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dc.contributor.authorAshutosh Misraen_US
dc.contributor.authorSimon Bronitten_US
dc.date.accessioned2017-06-19T02:33:54Z
dc.date.available2017-06-19T02:33:54Z
dc.date.issued2014en_US
dc.identifier.issn2202-3917en_US
dc.identifier.urihttp://hdl.handle.net/10072/340306
dc.description.abstractThis paper scrutinizes India's outmoded laws governing sexual offences, how they impact on women and how they deny access to justice for members of vulnerable groups in society. The authors posit that public concern over a perceived 'epidemic' of sexual violence ignores the prevalence (and immunities) granted to sexual violence that occurs within the family. The authors argue that the marital rape immunity in the Indian Penal Code (IPC), which is one of the few codes in modern democratic systems that accords males a right to rape wives with impunity, preserving an outdated view of gender relations and female sexuality that denies some women the right to denial based on marital status. The essay's comparative account reveals that Indian criminal law is seriously 'out of step' with legal developments in the UK, Australia and elsewhere. For instance, denying marital immunity to rape of child bride (under 15 years of age) and in cases, where a court has issued a judicial separation offers cold comfort to the majority of women whose husbands may still claim a legal privilege to rape. The development of rape laws in India since the 1980s, the authors conclude shows that reform invariably follows from crisis, such as the 2012 brutal rape of a physiotherapy student in New Delhi. Bronitt and Misra note that crisis-drive reforms tend to highlight the community concerns about leniency of punishment, rather than providing better laws, procedures and tools for investigation and supporting victim. The authors recommend that public debate in India must be shifted away from viewing sexual offences as crimes against public morality, decency or modesty. Instead, sexual offences reform must be viewed through a human rights prism, which is consistent with India's international obligations, seeking to eliminate both gender and sexuality-based violence and discrimination.en_US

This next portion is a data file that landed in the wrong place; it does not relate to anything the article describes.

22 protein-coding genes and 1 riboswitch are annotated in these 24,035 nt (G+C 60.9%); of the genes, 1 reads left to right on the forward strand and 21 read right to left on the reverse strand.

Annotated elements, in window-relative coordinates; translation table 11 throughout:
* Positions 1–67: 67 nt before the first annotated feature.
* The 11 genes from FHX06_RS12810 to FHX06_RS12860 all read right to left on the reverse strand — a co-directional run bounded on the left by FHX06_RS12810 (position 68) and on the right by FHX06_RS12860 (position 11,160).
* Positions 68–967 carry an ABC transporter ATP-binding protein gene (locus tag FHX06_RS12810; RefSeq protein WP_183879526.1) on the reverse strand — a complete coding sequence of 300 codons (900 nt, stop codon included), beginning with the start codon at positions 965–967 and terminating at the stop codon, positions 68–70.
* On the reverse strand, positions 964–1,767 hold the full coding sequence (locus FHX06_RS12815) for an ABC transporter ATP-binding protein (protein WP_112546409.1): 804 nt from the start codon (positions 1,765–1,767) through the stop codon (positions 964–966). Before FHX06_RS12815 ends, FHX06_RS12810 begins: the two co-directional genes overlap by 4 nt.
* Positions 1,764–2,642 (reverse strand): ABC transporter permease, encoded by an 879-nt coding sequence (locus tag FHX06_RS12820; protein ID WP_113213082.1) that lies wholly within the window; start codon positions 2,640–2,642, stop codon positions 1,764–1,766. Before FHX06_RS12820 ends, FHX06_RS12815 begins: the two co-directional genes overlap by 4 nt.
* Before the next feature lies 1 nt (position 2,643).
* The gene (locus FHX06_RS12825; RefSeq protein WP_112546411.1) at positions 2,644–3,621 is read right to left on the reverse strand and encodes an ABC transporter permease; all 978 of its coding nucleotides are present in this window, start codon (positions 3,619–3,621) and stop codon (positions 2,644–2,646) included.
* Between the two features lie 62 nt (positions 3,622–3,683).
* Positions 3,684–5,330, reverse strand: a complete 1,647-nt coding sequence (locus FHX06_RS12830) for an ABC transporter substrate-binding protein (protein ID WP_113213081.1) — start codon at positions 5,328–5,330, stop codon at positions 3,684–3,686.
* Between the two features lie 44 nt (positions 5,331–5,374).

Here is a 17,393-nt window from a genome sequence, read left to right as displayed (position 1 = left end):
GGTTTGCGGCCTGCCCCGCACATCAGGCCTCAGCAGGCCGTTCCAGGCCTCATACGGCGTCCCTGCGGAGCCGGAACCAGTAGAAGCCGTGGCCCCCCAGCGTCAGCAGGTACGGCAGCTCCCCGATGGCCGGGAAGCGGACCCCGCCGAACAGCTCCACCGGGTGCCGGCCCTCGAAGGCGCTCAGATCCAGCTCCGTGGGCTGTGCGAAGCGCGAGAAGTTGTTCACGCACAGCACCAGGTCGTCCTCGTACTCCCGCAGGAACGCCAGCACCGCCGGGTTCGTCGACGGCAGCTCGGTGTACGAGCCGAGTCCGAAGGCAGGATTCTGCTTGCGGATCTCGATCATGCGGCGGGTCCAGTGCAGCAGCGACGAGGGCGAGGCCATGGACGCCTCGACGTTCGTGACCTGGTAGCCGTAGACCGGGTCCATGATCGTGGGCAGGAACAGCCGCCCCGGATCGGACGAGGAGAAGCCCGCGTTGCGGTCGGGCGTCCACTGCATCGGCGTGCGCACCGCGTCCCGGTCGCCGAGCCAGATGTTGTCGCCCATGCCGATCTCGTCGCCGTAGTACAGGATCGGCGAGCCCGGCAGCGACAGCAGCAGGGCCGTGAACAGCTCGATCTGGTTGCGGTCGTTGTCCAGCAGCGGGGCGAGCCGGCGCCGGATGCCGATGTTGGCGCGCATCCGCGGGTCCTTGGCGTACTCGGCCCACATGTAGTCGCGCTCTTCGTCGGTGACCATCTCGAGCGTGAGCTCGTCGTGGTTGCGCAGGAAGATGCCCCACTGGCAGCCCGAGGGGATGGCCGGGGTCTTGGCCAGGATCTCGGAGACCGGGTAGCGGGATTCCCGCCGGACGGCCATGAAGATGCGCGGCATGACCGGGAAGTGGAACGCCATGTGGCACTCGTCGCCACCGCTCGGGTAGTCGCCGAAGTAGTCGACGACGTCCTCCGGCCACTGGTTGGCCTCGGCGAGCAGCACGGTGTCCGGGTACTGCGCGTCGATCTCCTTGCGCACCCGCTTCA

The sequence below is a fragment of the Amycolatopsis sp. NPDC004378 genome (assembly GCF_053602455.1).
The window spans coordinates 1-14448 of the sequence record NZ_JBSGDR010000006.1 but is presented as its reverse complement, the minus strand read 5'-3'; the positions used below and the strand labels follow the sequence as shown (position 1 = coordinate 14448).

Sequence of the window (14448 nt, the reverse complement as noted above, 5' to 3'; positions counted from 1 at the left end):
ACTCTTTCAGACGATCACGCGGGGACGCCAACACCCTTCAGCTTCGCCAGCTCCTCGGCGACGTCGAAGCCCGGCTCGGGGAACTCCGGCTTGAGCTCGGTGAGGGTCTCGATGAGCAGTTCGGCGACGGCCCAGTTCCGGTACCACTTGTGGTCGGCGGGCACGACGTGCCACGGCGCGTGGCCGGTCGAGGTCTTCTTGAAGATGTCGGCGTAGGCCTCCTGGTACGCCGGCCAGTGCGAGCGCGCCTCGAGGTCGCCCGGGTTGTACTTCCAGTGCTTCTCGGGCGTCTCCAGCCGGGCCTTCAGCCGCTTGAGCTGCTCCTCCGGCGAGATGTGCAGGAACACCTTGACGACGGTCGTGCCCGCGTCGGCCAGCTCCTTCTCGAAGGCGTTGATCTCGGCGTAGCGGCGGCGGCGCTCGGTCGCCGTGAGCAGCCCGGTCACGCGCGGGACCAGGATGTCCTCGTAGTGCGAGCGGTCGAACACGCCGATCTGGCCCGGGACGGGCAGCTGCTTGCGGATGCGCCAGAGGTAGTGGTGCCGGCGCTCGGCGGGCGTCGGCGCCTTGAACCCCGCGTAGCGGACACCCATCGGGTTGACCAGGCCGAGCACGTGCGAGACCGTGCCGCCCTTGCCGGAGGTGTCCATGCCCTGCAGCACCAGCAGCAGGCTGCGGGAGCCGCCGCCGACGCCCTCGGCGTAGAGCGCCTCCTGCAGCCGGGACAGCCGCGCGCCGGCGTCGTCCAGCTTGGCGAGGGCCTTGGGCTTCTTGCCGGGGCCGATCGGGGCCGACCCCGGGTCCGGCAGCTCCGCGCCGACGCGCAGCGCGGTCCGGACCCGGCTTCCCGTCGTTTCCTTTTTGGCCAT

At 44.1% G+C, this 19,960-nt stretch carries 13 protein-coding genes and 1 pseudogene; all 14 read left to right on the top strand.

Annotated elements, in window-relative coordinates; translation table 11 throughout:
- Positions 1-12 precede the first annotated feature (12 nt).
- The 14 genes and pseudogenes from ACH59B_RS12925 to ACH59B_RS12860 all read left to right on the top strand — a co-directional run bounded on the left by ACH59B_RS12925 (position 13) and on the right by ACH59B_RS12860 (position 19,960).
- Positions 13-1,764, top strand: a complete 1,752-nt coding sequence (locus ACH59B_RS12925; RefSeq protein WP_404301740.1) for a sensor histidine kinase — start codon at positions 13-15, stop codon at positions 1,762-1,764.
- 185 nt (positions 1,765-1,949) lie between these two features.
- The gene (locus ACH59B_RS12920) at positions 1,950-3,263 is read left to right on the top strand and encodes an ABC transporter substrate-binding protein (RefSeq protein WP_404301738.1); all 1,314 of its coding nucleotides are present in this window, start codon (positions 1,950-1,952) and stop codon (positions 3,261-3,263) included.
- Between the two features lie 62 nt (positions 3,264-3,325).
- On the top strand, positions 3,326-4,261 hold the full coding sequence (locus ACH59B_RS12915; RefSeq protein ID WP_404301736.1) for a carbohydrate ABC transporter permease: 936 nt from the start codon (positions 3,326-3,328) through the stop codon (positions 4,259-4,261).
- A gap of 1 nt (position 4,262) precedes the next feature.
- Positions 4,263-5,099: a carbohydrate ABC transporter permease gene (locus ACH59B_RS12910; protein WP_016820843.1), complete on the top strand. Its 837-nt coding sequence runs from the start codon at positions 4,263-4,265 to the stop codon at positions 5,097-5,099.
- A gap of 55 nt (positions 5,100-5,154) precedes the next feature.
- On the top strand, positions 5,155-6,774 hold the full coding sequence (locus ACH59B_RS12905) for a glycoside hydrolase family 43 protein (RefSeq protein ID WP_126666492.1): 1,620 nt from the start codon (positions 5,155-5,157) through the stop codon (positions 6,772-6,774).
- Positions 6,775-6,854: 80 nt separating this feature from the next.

dc.description.peerreviewedYesen_US
dc.languageEnglishen_US
dc.publisherGriffith Universityen_US
dc.publisher.urihttp://pandora.nla.gov.au/tep/141524en_US
dc.relation.ispartofpagefrom37en_US
dc.relation.ispartofpageto56en_US
dc.relation.ispartofissue1en_US
dc.relation.ispartofjournalGriffith Asia Quarterlyen_US
dc.relation.ispartofvolume2en_US
dc.titleReforming Sexual Offences in India: Lessons in Human Rights and Comparative Lawen_US
dc.typeJournal articleen_US
gro.description.notepublicGriffith Asia Quarterly was published between 2013 and 2015. An archived version of the original journal website is available via PANDORA - http://pandora.nla.gov.au/tep/141524en_US
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  • Griffith Asia Quarterly
    The journal of the Griffith Asia Institute. Published from 2013 to 2015, it aimed to publish innovative, interdisciplinary research on key contemporary developments in the politics, economics, societies and cultures of Asia.

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